Building on a Legacy
CORAL GABLES, Fla. – It was the kind of moment that would make any parent proud.
But for Andy Morales – a former member of the Cuban national baseball team who fled his homeland seeking freedom and a professional career in the United States – watching his son step to the plate wearing Team USA’s red, white and blue was overwhelming.
That Yohandy Morales did it twice – once as a member of 12-and-under team and again as a member of the 18-and-under team – well, that seemed much too amazing to describe.
“It was incredible. I really don’t have the words and he did it twice,” Andy Morales said of his son. “There are no words. When I saw him in that uniform, both times, it was very special. Do you know how many kids play baseball in the United States? Millions and millions. For my son to play with Team USA was very special.”
These days, Yohandy Morales gets to wear a different, yet still very special, uniform as a member of the Miami Hurricanes. His family remains incredibly proud and early in Yohandy Morales’ college career, there’s plenty to celebrate.
As the Hurricanes travel to Virginia to take on the Cavaliers this weekend, the former Under Armour and Perfect Game All-American is one of Miami’s top five hitters, with a .278 batting average through 17 games. The infielder is one of four Hurricanes to have notched at least 20 hits on the young season and is also among team leaders in home runs (3), doubles (4), runs scored (13) and RBI (15).
Given that he’s grown up in a baseball family and has been tossing the ball around with his father and grandfather since he was a toddler, that doesn’t surprise those who know him best.
“He has the mind of a champion, of a winner. That’s one of the things I love about him,” said Hurricanes assistant coach Norberto Lopez, who helped recruit Morales. “When you talk to him, he’s all business. He’s a baseball rat. And he has a baseball legacy in the family. They all know what baseball is about…They understand what it takes and when you talk to the kid, the kid is really locked in…He’s so coachable. He’s always open-minded and you almost have to be careful as a coach with what you tell them because you don’t want to take away their authenticity. But he wants to learn and get better.”
Added Andy Morales, “I’ve always encouraged him to respect the game and love the sport, to be serious about what he’s doing. This is a sport that requires a lot of sacrifice. I want him to give 100 percent every time he goes on the field. It’s a game. Sometimes things go well, sometimes they don’t. But my focus has always been that whenever he’s on the field, he needs to give it his all.”
For the Morales family, lessons about hard work and sacrifice are very personal.
Despite all his success in Cuba – playing professionally in Havana and representing his homeland during exhibition games against the Baltimore Orioles – Andy Morales knew he wanted a life and a baseball career in the United States.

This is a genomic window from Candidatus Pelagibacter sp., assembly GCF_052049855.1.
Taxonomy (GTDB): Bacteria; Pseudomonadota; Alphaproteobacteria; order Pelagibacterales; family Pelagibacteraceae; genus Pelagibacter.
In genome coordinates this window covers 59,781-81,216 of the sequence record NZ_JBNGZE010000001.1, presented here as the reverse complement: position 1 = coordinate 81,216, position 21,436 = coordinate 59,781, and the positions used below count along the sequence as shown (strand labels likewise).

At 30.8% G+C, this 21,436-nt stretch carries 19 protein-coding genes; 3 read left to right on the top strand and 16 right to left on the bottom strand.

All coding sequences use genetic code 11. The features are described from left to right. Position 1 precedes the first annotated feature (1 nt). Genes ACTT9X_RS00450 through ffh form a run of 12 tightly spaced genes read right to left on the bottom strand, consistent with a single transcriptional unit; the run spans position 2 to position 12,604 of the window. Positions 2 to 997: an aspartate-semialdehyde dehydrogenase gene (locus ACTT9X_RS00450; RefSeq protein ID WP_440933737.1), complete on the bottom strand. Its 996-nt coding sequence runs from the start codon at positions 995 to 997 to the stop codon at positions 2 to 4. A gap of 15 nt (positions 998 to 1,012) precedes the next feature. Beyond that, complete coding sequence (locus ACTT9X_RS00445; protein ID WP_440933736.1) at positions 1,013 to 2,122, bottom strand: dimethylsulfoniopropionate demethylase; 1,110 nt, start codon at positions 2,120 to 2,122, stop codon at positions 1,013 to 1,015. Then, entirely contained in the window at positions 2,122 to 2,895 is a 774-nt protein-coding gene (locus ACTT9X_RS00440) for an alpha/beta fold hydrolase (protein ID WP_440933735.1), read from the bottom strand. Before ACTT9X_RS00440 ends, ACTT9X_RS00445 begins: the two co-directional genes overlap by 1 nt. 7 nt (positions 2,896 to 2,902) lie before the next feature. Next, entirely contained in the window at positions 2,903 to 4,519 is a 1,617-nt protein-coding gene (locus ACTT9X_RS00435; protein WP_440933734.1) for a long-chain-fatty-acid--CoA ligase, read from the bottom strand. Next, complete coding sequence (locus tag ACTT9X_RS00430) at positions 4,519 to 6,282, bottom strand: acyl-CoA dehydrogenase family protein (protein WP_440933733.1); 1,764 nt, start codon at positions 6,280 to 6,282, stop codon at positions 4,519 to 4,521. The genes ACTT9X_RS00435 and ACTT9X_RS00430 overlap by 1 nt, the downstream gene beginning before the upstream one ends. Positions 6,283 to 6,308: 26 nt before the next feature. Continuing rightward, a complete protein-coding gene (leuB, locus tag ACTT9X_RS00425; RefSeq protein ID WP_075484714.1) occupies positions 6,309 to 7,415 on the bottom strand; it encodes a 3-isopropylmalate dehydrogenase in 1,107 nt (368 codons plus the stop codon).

He attempted to defect from Cuba in June 2000, but he and 30 other Cubans were stopped at sea and repatriated as part of the wet-foot, dry-foot immigration policy that existed at the time.
Roughly six weeks later, Morales attempted to defect again. This time, he was successful. He later signed with the New York Yankees and began the process of bringing his family to the U.S. with him.
Andy Morales eventually spent time with both the Yankees and Red Sox organizations before retiring and passing his knowledge of the game on two his two sons, Yandy, who was born in Cuba, and Yohandy, who was born here in the U.S.
One of the highlights Yohandy Morales has watched more times than he can count? The three-run home run his father hit against the Orioles in the Cuban national team’s 12-6 win over Baltimore at Camden Yards in May 1999.
“I see that video all the time, when he hit the home run to center field. He’s shown it to me. My mom’s shown it to me. Everybody shows it to me,” Yohandy chuckled. “He always teases me and says ‘I told you, I’m a better baseball player than you.’ We have that back and forth all the time. But, it means a lot.
“I know what my dad did was hard. I wouldn’t wish that on anybody. But I’m really grateful for everything he’s accomplished and he’s taught me so much. He’s always wanted me to follow in his footsteps, not everything he did, because he made mistakes and he’s always telling me to not go in that way. He’s always reminding me what I should and shouldn’t do.”
The life lessons, of course, extend to the diamond.
After three tough losses to rival Florida State last weekend, Andy Morales provided encouragement, reminding Yohandy that baseball – wonderful as it may be – is far from easy.
There will be opportunities to bounce back, more games on the schedule and though he had a pair of strikeouts in Miami’s 14-9 win over FAU on Tuesday, Yohandy Morales also had a hit and scored a run.
He’ll be looking to continue that progress this weekend against Virginia – and beyond.
And he knows his father and the rest of his family will be supporting him through it all.
“Honestly, I think they’re really proud of me and the man I’ve become. I still have a lot to work on, obviously, but I feel like everything is going as planned. We’re moving forward,” Yohandy Morales said. “My biggest thing is trying to help my team win. We want to win. Everybody wants to win as a team.”